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How to Make Your School More Recycling Friendly

School Recycling

Many of us are making more of an effort to recycle at home now. More businesses are becoming eco-savvy. But what about schools? School recycling could make a huge difference to the fight against climate change. Here’s how.

Why Should My School Recycling?

There are over 32,000 schools in the UK. That’s a lot of recycling potential. There is also a lot to be said for educating children about climate change and how to protect the planet. There are so many benefits of making recycling a part of school life;

  • It teaches children good habits for the future. Young people who recycle now are more likely to continue to do so as adults;
  • Recycling in school paves the way for teaching children about other sustainability topics;
  • Schools can make a huge impact. According to Recycle Now, the average UK primary school produces 45kg of waste per pupil every year. An estimated 78% of this is recyclable or compostable;
  • School recycling can save schools money on waste management and disposal costs;

School Recycling: How to Make Your School More Sustainable

Start in the Canteen

For example, encourage pupils who bring in a packed lunch to make it as waste-free as possible. They could bring food and drinks in reusable drinks bottles and reusable lunch boxes. Try to eliminate excessive packaging and avoid single-use items in your canteen wherever possible.

Cut down on paper waste in the classroom

Schools use a lot of paper and not all of it gets reused or recycled. However starting to save paper is a great way to get started with school recycling in the classroom. Think about:

  • Printing or photocopying on both sides and only printing things out when it’s absolutely necessary;
  • Use scrap paper for notes and lists, but don’t just throw it away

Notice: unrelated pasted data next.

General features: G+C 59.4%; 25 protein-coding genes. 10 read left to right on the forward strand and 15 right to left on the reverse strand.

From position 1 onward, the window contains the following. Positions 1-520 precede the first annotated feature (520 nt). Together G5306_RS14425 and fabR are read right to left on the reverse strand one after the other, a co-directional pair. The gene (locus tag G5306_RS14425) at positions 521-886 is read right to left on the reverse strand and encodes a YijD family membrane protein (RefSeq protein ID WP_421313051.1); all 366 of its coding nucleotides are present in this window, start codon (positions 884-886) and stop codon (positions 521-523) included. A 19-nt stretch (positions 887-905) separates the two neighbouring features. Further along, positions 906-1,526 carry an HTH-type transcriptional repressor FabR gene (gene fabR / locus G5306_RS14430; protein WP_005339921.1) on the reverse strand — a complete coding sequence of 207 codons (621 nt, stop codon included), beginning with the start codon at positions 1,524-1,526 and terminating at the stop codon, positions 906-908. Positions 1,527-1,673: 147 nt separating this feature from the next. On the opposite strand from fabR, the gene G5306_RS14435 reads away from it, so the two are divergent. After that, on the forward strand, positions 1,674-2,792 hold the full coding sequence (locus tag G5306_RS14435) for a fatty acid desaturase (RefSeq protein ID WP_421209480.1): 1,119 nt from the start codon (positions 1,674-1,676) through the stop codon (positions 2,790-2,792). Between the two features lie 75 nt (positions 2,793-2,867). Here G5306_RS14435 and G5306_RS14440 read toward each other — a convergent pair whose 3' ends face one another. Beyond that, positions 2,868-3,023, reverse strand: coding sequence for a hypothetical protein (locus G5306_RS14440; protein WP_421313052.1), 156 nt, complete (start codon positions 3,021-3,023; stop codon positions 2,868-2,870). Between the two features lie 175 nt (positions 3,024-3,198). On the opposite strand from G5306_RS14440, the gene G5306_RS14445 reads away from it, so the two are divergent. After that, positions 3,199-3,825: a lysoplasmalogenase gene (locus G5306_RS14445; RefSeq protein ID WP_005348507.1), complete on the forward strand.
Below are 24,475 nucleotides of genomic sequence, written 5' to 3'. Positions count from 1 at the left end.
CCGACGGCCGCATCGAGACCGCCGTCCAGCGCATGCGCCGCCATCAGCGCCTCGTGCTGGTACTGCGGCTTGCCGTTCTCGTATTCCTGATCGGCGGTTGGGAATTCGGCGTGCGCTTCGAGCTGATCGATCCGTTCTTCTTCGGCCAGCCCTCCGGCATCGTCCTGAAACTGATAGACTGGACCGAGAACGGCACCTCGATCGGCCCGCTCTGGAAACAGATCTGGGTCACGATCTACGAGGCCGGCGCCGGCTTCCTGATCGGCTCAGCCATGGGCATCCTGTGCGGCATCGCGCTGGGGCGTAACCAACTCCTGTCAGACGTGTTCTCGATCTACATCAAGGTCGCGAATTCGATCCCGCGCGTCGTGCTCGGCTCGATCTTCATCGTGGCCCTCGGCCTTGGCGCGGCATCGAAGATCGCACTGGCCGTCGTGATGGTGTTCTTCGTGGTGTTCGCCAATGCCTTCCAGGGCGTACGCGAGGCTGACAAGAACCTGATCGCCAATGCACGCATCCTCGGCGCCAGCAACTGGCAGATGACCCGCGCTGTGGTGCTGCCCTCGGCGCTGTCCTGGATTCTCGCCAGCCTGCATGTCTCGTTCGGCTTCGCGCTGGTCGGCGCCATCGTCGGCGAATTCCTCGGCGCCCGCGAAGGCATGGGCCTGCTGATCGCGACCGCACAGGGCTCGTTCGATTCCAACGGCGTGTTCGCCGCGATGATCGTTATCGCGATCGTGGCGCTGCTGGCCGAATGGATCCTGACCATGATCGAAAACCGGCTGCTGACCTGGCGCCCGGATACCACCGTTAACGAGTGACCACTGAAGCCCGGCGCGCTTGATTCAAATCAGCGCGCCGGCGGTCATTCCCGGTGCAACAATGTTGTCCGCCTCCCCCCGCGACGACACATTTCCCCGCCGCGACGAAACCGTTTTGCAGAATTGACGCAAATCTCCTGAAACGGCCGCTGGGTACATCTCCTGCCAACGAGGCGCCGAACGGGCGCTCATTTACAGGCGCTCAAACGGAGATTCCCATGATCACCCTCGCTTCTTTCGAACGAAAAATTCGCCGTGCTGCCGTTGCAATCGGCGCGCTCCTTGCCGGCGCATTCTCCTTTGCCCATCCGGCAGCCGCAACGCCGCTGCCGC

Set Up Your School’s Version of eBay

How much equipment gets do you discard in school? How many items of furniture, electronic equipment, or even old ring binders get thrown or stored away? Why not create your own version of eBay? You could keep a database of any items that are going spare, then staff could check it when they need something. It saves money on buying brand-new items and rescues materials from landfill. Win-win.

Get Crafty with Packaging

When it comes to school recycling, don’t forget about reusing and repurposing things in fun ways. What do egg boxes, yoghurt pots, plastic bottles, and old Christmas cards have in common? They’re perfect for use in classroom art and craft projects. Think before you throw.

Start a compost Heap

Teach kids about nature and how things decompose by starting off a compost heap. It’s so easy to do, and turning children into future eco-warriors is not the only benefit. It’s a great way to get your school recycling organic waste and you’ll also get some nutrient-rich compost for your grounds.

Make Recycling a Part of Lessons

Firstly, making recycling fun is half of the battle when you want children to get enthusiastic about it. To get them involved in school recycling, make it a part of lessons. Encourage children to design recycling posters in art lessons that take pride of place around the school. Likewise, science lessons to teach them about climate change and how to recycle materials. Bring recycling and sustainability to life in the classroom.

Kick Off Your School Recycling Scheme

If you want to make your school more recycling friendly, set yourself up for success with a recycling scheme. But make sure you plan to keep it going after it ends.

  • Place recycling bins strategically around your school. Think paper recycling bins near the photocopier. Plastic and food waste bins in the canteen. Plastic and paper bins in the playground. Make sure children and staff know what can and can’t go in them. The point is to make school recycling easy;
  • Listen to ideas from pupils about how the school could increase recycling;
  • Use the school newsletter, parent emails, and staff memos to communicate the steps you’re taking to encourage more recycling;
  • Keep track of progress. This could be money saved through recycling or a reduction in the waste thrown away. Communicate the school’s achievements and this will help keep everyone motivated to keep recycling.

The new year is the perfect time to look at just how recycling friendly your school is. Above all, could you do more to save the planet (and some money) this year? For more interesting articles on all things recycling, check out the rest of our blog.

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